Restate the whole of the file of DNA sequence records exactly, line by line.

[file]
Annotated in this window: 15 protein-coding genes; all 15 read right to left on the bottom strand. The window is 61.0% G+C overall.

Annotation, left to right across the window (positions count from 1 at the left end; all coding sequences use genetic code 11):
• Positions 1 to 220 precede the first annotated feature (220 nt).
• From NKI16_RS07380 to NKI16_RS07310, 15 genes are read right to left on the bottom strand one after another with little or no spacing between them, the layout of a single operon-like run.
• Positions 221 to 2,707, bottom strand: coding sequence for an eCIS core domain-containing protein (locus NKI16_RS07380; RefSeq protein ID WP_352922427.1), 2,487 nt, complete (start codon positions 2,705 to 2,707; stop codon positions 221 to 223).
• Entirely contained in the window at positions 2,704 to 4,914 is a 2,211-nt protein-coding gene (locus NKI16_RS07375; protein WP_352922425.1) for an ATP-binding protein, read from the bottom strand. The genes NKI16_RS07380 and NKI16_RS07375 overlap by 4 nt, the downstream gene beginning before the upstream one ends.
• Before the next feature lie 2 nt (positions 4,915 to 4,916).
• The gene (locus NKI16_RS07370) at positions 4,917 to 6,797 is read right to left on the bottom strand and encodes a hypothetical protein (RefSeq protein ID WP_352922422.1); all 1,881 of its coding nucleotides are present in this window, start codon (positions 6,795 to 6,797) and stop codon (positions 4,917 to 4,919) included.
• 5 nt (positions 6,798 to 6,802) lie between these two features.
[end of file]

Annotated in this window: 15 protein-coding genes; all 15 read right to left on the bottom strand. The window is 61.0% G+C overall.

Annotation, left to right across the window (positions count from 1 at the left end; all coding sequences use genetic code 11):
• Positions 1 to 220 precede the first annotated feature (220 nt).
• From NKI16_RS07380 to NKI16_RS07310, 15 genes are read right to left on the bottom strand one after another with little or no spacing between them, the layout of a single operon-like run.
• Positions 221 to 2,707, bottom strand: coding sequence for an eCIS core domain-containing protein (locus NKI16_RS07380; RefSeq protein ID WP_352922427.1), 2,487 nt, complete (start codon positions 2,705 to 2,707; stop codon positions 221 to 223).
• Entirely contained in the window at positions 2,704 to 4,914 is a 2,211-nt protein-coding gene (locus NKI16_RS07375; protein WP_352922425.1) for an ATP-binding protein, read from the bottom strand. The genes NKI16_RS07380 and NKI16_RS07375 overlap by 4 nt, the downstream gene beginning before the upstream one ends.
• Before the next feature lie 2 nt (positions 4,915 to 4,916).
• The gene (locus NKI16_RS07370) at positions 4,917 to 6,797 is read right to left on the bottom strand and encodes a hypothetical protein (RefSeq protein ID WP_352922422.1); all 1,881 of its coding nucleotides are present in this window, start codon (positions 6,795 to 6,797) and stop codon (positions 4,917 to 4,919) included.
• 5 nt (positions 6,798 to 6,802) lie between these two features.